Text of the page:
Adapting to change is way to net top talent

It’s easy to be complacent about graduates. If your HR department is
regularly swamped by job hungry youngsters chasing a paucity of vacancies, then
it’s inevitable you may not be troubled by the changes looming in the graduate

But Alison Hodgson’s warnings that organisations ought to be working harder
to target a diverse group of graduates, and help them prepare for a positive
start to working life, make good sense.

As the new chair of the Association of Graduate Recruiters (AGR), Hodgson
reminds us that employers are still struggling to recruit the right kind of
graduates, despite the fact that there are now 42 applications per graduate
job. Clearly, they need more guidance while still in the education system, and
a generous approach to work placements would go a long way to providing the
experience and insights that many employers insist are missing.

Intelligent HR teams adopt a highly selective approach to graduate
recruitment and see it as an essential tool to inject new blood and fresh ideas
into their organisations. But how do you identify and attract this kind of
enthusiastic, talented newcomer if you are not in the blue-chip league with the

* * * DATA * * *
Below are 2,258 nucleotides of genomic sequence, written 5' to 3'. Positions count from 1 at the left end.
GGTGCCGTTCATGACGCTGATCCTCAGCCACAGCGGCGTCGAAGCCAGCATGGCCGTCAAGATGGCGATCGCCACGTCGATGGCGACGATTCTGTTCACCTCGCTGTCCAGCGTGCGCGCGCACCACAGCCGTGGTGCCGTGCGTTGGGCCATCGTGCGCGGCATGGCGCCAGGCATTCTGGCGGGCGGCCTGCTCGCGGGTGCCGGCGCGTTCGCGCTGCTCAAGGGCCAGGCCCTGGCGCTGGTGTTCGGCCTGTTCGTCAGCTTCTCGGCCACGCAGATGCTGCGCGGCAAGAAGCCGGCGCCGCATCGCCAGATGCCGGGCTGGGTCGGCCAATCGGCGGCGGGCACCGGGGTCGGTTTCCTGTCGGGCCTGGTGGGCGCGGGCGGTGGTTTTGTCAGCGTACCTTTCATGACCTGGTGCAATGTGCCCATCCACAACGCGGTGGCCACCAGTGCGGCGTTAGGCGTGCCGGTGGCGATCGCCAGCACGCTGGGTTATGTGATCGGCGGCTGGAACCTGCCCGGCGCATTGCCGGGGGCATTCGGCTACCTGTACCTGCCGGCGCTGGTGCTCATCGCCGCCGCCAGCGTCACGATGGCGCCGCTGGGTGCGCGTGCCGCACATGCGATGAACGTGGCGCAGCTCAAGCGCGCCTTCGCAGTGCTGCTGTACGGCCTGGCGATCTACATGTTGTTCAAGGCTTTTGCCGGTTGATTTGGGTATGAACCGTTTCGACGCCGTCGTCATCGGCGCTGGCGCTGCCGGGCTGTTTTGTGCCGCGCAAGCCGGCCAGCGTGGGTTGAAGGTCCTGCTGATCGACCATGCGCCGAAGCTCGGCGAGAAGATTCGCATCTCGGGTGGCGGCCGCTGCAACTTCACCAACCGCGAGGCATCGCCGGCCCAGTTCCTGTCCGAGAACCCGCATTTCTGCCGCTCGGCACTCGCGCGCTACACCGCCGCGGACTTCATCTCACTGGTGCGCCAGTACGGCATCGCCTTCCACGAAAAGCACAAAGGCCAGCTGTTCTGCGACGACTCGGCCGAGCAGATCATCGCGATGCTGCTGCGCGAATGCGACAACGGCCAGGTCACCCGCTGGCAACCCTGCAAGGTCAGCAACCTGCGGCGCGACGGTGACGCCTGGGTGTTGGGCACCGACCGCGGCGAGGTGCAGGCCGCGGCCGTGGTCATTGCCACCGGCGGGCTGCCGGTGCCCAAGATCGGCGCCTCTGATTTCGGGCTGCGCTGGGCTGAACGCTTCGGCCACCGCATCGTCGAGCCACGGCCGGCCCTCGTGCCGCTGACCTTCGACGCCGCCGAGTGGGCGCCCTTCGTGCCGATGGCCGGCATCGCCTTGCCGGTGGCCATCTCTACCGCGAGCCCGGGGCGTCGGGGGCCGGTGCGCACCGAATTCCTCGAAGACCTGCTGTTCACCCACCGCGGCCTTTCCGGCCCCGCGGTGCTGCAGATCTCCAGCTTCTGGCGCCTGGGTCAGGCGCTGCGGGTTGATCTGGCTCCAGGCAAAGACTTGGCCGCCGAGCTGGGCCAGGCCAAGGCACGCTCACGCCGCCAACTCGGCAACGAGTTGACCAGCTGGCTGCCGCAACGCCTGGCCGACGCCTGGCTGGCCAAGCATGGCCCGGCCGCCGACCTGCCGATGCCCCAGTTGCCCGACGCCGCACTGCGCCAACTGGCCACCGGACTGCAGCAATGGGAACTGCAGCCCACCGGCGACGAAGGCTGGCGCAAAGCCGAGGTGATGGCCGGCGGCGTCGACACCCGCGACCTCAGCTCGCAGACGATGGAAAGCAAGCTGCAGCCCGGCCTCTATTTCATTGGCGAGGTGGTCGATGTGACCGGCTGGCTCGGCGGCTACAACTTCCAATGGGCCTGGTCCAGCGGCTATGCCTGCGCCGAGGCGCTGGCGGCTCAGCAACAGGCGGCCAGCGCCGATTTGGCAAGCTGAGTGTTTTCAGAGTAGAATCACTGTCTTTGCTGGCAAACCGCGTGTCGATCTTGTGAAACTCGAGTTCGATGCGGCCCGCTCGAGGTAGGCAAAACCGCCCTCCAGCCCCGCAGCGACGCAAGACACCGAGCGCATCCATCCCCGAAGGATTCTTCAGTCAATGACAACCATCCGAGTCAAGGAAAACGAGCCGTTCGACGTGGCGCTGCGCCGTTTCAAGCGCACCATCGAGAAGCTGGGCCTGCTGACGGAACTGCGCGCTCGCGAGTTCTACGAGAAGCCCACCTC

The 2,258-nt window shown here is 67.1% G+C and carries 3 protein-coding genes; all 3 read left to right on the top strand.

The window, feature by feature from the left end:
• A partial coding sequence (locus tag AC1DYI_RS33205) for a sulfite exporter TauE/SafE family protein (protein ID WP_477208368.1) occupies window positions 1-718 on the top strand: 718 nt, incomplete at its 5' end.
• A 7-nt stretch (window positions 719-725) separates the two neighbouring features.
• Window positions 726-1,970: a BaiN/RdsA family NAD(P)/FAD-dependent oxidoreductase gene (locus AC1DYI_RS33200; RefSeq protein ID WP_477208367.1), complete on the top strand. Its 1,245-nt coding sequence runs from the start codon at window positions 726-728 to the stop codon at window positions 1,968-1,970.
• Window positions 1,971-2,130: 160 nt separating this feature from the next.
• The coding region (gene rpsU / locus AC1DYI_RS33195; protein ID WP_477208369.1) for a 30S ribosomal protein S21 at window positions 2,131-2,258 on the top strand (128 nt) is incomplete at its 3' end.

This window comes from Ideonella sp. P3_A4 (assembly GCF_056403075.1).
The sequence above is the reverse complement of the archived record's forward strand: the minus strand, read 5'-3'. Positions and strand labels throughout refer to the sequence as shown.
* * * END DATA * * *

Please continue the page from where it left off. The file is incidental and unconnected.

profile of the BBC or British Airways?

Sadly, too many employers are still using the same tired processes,
targeting the same institutions with the same methods they have used for years.
But to attract the top talent, firms ought to be targeting and nurturing
potential applicants earlier and winning over their hearts and minds by
marketing a clear message with a strong employer brand. Exploiting the new
universities with more diverse student populations and programmes relevant to
your sector would be a good starting point.

Waking up to their changing demands will also be essential. Job satisfaction
has been cited as more important than money to those seeking their first job.
But it remains to be seen whether this is still the case once top up fees start
to bite.

The private sector does not seem to turn on all graduates, with the majority
preferring to start working life in the public sector. Research shows that they
want to feel they are doing something of value for society and they view the
public sector as offering superior flexibility and work-life balance.

All these factors bear heavily on the quality of your people policies and
rely on the effectiveness of line managers. Graduates provide great value and
are a versatile resource, but only when employers take them seriously enough.

By Jane King, editor

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